Rob Tromp and Paul Ockers

From local trader to global player: the story behind CARU

Mon, 15 May 2023 min reading

In more than two decades, CARU Containers has grown from a local container trader with eight employees to one of the world's largest players, with an average annual container volume of 125,000. The journey has certainly not been straightforward and has taken a great deal of trial & error and experimentation, with the focus on constant improvement. We explain how CARU originated and which milestones led to sustainable growth.

A different approach in the market

This required an approach that was different – and to a large extent still is – in the market. The focus points within this approach are long-term thinking, quality and a strong focus on relationships. A win-win for all the stakeholders. For the company, people and planet are just as important as profit.

How it all started

CARU Containers was formed in 2000 after a merger between CATU Rotterdam, owned by Rob Tromp, and Paul Ockers’ companies Lease Craft and Trade Craft. Paul was mainly active locally, whereas Rob had travelled all over the world since starting out in the container trade in 1978. The opportunity to buy the current site in Rotterdam played an important role in the merger, as the individual companies were too small to do so. CARU started out with just 8 employees.

Rob: “When we set up CARU, the container trade – especially sales – was still a bit of a poor relation to which not much attention was paid. For Paul and me, it was clear that it offered a lot more potential. But in order to grow, we had to make sure we were more professional, easier to work with, more fun and more transparent than our competitors.

Rob Tromp

Rob, who was CEO of CARU until 1 January 2023 and has remained involved as an active shareholder since then, believes that prioritising both people and the environment as a whole – and therefore also the planet – is a prerequisite for a successful company. “It's no good at all if your activities are polluting and your people are unhappy. I don’t believe this can lead to sustainable growth. Your business needs to be logical and smart, or others will overtake you in the long run. As a company, we have always anticipated this. Not just to be ahead of the legislation, but because it makes sense.”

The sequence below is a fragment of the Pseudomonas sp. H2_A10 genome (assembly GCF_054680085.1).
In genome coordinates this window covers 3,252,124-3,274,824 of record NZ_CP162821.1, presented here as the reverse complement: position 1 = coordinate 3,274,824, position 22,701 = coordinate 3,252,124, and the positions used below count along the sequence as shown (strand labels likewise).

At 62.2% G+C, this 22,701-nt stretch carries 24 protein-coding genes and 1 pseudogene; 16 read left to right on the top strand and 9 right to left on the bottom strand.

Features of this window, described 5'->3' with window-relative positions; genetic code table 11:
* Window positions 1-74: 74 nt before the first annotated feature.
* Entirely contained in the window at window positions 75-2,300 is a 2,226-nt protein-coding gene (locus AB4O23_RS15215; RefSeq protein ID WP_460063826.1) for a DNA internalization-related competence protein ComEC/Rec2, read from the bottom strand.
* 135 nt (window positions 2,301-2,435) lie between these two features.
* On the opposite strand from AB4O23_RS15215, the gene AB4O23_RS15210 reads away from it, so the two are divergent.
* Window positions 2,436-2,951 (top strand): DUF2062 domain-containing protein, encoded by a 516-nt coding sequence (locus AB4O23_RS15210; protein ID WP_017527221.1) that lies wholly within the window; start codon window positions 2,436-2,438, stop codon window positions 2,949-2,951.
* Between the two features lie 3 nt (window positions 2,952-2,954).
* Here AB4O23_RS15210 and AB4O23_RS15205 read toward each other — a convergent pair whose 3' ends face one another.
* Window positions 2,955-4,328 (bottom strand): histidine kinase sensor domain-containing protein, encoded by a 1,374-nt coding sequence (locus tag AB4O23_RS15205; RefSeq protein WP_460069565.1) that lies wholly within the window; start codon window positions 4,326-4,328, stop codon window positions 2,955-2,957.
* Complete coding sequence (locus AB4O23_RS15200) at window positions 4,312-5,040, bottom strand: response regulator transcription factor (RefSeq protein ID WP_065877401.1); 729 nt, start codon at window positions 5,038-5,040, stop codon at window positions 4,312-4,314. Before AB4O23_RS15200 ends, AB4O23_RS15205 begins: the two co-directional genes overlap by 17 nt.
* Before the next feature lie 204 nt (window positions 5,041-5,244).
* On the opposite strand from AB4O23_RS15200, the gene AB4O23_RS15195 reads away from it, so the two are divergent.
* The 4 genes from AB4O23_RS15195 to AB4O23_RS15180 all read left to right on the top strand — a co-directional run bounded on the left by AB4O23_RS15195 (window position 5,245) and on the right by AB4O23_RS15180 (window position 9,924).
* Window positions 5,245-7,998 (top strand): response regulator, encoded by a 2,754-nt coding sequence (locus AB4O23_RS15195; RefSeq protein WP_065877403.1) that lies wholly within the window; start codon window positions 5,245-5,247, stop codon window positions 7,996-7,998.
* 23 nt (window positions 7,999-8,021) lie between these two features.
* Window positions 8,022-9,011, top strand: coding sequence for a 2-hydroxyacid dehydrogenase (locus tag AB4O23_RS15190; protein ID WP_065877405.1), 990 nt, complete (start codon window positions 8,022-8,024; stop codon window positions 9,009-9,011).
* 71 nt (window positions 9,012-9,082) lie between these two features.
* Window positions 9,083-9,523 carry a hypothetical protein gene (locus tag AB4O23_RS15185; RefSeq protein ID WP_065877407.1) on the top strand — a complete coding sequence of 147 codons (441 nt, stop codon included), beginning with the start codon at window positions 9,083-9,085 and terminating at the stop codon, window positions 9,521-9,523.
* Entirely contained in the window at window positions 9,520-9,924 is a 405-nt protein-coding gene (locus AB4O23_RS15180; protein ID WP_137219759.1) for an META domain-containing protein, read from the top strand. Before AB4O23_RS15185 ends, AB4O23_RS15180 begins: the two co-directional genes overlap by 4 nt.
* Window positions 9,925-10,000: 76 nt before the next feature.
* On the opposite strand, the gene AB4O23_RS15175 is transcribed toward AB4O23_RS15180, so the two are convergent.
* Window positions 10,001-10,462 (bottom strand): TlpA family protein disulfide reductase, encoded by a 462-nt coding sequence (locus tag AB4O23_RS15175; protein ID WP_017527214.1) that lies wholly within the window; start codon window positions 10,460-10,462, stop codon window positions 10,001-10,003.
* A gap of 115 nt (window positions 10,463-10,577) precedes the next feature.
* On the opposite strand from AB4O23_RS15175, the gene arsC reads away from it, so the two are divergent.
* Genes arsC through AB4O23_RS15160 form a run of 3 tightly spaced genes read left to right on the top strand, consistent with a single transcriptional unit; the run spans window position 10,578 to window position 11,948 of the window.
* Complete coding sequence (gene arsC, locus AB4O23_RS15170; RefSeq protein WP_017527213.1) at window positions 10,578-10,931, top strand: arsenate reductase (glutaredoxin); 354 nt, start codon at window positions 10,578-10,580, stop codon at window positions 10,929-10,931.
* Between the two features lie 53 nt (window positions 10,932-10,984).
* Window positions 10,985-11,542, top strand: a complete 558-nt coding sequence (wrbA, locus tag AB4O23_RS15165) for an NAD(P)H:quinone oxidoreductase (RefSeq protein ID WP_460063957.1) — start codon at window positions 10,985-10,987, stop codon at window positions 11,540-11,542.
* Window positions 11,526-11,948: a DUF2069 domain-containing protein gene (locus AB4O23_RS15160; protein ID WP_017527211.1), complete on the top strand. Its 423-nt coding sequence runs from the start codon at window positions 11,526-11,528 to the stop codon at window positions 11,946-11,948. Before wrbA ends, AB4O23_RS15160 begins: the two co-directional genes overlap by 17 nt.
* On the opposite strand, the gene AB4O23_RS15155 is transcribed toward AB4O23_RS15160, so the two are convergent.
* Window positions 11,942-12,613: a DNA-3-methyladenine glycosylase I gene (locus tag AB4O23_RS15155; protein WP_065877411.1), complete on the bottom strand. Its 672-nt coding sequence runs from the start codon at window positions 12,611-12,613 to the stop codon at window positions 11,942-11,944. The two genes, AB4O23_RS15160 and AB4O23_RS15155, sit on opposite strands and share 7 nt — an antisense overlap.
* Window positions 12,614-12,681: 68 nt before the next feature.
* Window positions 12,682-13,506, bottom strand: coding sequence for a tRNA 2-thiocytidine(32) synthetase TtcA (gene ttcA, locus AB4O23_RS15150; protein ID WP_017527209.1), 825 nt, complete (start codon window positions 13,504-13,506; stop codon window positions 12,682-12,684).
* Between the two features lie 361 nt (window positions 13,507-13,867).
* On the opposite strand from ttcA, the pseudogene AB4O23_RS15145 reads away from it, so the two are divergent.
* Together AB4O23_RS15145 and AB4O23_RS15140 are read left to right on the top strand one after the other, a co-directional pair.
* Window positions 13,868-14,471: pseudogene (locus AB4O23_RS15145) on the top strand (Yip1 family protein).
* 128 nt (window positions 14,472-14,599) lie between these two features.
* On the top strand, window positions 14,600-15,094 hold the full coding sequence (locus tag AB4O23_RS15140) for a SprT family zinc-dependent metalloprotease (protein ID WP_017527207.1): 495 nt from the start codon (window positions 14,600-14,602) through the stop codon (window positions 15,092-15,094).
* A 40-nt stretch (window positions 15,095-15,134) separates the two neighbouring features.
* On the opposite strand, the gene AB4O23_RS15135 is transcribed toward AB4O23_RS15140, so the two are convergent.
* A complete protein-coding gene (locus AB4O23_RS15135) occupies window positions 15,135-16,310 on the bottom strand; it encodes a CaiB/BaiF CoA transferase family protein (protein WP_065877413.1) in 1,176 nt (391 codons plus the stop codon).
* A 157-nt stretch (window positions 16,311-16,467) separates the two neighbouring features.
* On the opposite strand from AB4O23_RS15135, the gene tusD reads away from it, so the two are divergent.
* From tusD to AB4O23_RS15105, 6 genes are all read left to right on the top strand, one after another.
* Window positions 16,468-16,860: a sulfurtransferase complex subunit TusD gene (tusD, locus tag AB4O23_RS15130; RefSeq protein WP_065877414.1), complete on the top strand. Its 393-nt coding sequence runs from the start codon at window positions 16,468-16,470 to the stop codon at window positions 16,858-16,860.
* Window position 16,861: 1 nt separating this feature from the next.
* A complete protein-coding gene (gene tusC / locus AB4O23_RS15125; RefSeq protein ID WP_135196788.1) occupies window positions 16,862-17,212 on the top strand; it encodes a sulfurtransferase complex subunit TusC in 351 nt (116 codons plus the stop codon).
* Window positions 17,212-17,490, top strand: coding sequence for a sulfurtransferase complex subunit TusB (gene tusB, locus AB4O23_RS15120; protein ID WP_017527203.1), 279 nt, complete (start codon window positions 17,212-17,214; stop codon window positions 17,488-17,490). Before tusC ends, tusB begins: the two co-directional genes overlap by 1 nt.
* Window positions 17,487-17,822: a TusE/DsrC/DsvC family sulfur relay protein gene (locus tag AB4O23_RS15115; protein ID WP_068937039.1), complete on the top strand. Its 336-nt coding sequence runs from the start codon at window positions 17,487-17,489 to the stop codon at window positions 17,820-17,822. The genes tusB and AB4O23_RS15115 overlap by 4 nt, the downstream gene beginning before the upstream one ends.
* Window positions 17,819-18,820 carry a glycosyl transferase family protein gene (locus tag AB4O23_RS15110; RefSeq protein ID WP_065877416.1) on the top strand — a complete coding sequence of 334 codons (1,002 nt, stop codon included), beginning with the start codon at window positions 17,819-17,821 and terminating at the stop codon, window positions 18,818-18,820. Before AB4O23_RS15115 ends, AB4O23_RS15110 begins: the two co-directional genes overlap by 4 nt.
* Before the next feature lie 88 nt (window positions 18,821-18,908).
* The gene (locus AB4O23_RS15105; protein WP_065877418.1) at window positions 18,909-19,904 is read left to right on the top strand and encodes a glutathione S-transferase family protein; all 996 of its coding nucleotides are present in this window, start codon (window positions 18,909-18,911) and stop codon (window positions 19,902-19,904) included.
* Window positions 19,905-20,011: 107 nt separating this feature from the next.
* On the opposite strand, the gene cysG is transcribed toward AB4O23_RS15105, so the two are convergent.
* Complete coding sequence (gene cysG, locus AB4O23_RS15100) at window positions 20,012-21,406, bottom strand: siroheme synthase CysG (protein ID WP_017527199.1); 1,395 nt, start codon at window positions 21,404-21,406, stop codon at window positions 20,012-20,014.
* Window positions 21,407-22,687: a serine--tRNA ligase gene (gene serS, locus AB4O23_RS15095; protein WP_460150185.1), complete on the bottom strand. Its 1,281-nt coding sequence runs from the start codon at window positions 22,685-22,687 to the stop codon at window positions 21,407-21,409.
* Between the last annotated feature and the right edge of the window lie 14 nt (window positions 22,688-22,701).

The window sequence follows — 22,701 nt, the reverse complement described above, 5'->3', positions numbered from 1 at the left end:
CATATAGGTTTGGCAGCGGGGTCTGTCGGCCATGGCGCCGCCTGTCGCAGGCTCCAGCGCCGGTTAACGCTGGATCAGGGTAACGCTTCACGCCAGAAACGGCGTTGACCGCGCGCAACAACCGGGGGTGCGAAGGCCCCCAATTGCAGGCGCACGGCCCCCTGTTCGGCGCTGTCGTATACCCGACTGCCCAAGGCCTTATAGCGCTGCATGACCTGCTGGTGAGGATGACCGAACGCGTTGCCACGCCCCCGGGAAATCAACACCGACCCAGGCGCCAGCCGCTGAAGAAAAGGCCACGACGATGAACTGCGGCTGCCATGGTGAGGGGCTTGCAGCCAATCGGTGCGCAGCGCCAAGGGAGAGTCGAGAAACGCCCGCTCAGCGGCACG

Always out of the ordinary

With these principles in mind, CARU has always done things a little differently. Growth goes hand in hand with building genuine relationships and ensuring a professional operation. Relationships always come first. If there is a win-win for all parties, the company will grow automatically. In addition, CARU has always offered complete price transparency and also leads the way in terms of sustainability. A professional operation ensures confidence and a fair price. CARU has always invested in professionalisation. For example, CARU was the first company in the sector to seriously focus on digitisation and automation.

Important milestones for CARU since 2000

The path to CARU’s current structure has not been a straight highway but rather a winding mountain road upwards, with several crossroads where choices were made. The most important milestones and insights since CARU was set up are shown below:

Rob Tromp CARU History

2000: purchase of site